Sometimes you need a way to validate these props. You don't want users have the freedom to input anything into your components.

React has a solution for this and it's called PropTypes.

var MyTitle = React.createClass({
  propTypes: {
    title: React.PropTypes.string.isRequired,
  },

  render: function() {
     return <h1> {this.props.title} </h1>;
   }
});

The above component of MyTitle has a props of title. PropTypes tells React that the title is required and its value should be a string.

Now we give Title a number value.

var data = 123;

ReactDOM.render(
  <MyTitle title={data} />,
  document.getElementById('example')
);

It means the props doesn't pass the validation, and the console will show you an error message.

Warning: Failed propType: Invalid prop `title` of type `number` supplied to `MyTitle`, expected `string`.

Visit official doc for more PropTypes options.

P.S. If you want to give the props a default value, use getDefaultProps().

var MyTitle = React.createClass({
  getDefaultProps : function () {
    return {
      title : 'Hello World'
    };
  },

  render: function() {
     return <h1> {this.props.title} </h1>;
   }
});

ReactDOM.render(
  <MyTitle />,
  document.getElementById('example')
);

Demo07: Finding a DOM node

demo / source

Sometimes you need to reference a DOM node in a component. React gives you the ref attribute to find it.

var MyComponent = React.createClass({
  handleClick: function() {
    this.refs.myTextInput.focus();
  },
  render: function() {
    return (
      <div>
        <input type="text" ref="myTextInput" />
        <input type="button" value="Focus the text input" onClick={this.handleClick} />
      </div>
    );
  }
});

ReactDOM.render(
  <MyComponent />,
  document.getElementById('example')
);

The desired DOM node should have a ref attribute, and this.refs.[refName] would return the corresponding DOM node. Please be mindful that you could do that only after this component has been mounted into the DOM, otherwise you get null.

Demo08: this.state

demo / source

React thinks of component as state machines, and uses this.state to hold component's state, getInitialState() to initialize this.state(invoked before a component is mounted), this.setState() to update this.state and re-render the component.

var LikeButton = React.createClass({
  getInitialState: function() {
    return {liked: false};
  },
  handleClick: function(event) {
    this.setState({liked: !this.state.liked});
  },
  render: function() {
    var text = this.state.liked ? 'like' : 'haven\'t liked';
    return (
      <p onClick={this.handleClick}>
        You {text} this. Click to toggle.
      </p>
    );
  }
});

ReactDOM.render(
  <LikeButton />,
  document.getElementById('example')
);

You could use component attributes to register event handlers, just like onClick, onKeyDown, onCopy, etc. Official Document has all supported events.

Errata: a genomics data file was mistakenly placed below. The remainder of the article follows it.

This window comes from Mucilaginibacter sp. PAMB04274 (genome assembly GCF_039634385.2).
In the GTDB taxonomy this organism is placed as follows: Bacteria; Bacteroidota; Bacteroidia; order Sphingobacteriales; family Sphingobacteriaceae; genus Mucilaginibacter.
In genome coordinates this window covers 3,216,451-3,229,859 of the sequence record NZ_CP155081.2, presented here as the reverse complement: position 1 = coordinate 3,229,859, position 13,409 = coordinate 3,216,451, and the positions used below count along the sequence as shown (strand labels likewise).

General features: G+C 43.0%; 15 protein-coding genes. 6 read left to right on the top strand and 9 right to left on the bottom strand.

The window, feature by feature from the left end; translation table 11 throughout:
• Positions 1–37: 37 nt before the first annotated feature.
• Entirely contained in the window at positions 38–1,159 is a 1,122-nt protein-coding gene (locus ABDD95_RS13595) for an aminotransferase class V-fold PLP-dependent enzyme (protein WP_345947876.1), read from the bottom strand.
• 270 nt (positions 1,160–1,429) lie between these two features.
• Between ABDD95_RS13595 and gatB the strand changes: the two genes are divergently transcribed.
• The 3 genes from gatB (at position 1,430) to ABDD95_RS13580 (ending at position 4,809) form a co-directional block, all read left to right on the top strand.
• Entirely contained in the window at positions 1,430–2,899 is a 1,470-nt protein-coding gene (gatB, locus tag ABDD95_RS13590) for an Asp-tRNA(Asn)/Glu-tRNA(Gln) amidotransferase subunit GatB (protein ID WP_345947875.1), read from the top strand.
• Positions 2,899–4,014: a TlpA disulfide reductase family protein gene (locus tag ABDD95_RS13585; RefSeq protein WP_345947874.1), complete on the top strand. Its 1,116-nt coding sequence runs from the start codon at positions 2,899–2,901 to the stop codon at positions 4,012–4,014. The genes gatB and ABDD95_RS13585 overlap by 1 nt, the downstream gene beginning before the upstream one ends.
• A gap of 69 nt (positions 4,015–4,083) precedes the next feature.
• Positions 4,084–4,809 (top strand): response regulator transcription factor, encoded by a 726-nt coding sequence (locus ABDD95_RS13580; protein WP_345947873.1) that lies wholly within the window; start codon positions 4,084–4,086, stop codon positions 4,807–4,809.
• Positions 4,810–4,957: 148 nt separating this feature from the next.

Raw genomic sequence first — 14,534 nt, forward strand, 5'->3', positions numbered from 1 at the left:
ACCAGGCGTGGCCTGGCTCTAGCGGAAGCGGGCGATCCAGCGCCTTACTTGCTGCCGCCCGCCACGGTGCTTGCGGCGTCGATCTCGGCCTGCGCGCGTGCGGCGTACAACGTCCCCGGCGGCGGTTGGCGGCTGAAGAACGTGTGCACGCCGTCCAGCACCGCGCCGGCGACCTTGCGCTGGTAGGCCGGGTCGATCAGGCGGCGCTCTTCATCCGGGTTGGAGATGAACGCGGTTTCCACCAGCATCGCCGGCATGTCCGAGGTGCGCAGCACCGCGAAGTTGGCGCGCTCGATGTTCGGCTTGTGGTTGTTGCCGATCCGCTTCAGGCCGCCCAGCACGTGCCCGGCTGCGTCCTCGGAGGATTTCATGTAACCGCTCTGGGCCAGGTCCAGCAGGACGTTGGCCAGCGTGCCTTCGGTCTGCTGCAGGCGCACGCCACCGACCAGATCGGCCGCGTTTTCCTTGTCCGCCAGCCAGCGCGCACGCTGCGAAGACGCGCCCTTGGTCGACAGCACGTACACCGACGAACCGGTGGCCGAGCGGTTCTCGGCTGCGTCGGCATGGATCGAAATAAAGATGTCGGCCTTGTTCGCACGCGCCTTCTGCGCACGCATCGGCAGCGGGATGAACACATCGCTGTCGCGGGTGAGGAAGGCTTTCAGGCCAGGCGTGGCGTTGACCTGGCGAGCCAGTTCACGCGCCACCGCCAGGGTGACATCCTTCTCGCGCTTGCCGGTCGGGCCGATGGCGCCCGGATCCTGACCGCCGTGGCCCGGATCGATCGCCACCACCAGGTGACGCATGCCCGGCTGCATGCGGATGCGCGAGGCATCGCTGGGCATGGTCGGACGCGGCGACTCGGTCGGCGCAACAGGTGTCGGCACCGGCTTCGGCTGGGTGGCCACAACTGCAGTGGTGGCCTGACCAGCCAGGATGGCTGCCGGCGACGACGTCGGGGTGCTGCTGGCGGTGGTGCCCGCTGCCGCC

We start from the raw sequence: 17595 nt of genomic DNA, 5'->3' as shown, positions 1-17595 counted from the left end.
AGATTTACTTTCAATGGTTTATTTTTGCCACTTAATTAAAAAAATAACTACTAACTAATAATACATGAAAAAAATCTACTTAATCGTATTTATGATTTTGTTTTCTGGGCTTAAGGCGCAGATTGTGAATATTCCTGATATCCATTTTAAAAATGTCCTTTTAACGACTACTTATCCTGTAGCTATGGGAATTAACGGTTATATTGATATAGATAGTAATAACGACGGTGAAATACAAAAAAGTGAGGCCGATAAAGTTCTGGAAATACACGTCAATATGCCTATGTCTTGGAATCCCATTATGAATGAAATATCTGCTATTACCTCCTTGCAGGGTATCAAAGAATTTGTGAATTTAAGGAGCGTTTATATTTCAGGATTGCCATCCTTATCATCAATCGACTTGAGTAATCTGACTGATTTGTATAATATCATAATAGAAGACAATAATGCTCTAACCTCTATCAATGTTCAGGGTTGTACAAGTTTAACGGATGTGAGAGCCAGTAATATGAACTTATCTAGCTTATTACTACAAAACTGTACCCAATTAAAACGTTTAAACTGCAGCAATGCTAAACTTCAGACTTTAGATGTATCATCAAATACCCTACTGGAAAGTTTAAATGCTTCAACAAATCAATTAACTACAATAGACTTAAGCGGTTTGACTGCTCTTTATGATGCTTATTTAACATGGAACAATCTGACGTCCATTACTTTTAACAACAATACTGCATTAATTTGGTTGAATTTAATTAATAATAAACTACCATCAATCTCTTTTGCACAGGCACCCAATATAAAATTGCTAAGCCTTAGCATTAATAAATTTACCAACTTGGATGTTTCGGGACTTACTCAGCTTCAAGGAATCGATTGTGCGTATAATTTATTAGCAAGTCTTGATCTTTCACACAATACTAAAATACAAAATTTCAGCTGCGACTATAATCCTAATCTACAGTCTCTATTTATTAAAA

Demo09: Form

demo / source

According to React's design philosophy, this.state describes the state of component and is mutated via user interactions, and this.props describes the properties of component and is stable and immutable.

Since that, the value attribute of Form components, such as <input>, <textarea>, and <option>, is unaffected by any user input. If you wanted to access or update the value in response to user input, you could use the onChange event.

var Input = React.createClass({
  getInitialState: function() {
    return {value: 'Hello!'};
  },
  handleChange: function(event) {
    this.setState({value: event.target.value});
  },
  render: function () {
    var value = this.state.value;
    return (
      <div>
        <input type="text" value={value} onChange={this.handleChange} />
        <p>{value}</p>
      </div>
    );
  }
});

ReactDOM.render(<Input/>, document.getElementById('example'));

More information on official document.

Demo10: Component Lifecycle

demo / source

Components have three main parts of their lifecycle: Mounting(being inserted into the DOM), Updating(being re-rendered) and Unmounting(being removed from the DOM). React provides hooks into these lifecycle part. will methods are called right before something happens, and did methods which are called right after something happens.

var Hello = React.createClass({
  getInitialState: function () {
    return {
      opacity: 1.0
    };
  },

  componentDidMount: function () {
    this.timer = setInterval(function () {
      var opacity = this.state.opacity;
      opacity -= .05;
      if (opacity < 0.1) {
        opacity = 1.0;
      }
      this.setState({
        opacity: opacity
      });
    }.bind(this), 100);
  },

  render: function () {
    return (
      <div style={{opacity: this.state.opacity}}>
        Hello {this.props.name}
      </div>
    );
  }
});

ReactDOM.render(
  <Hello name="world"/>,
  document.getElementById('example')
);

The following is a whole list of lifecycle methods.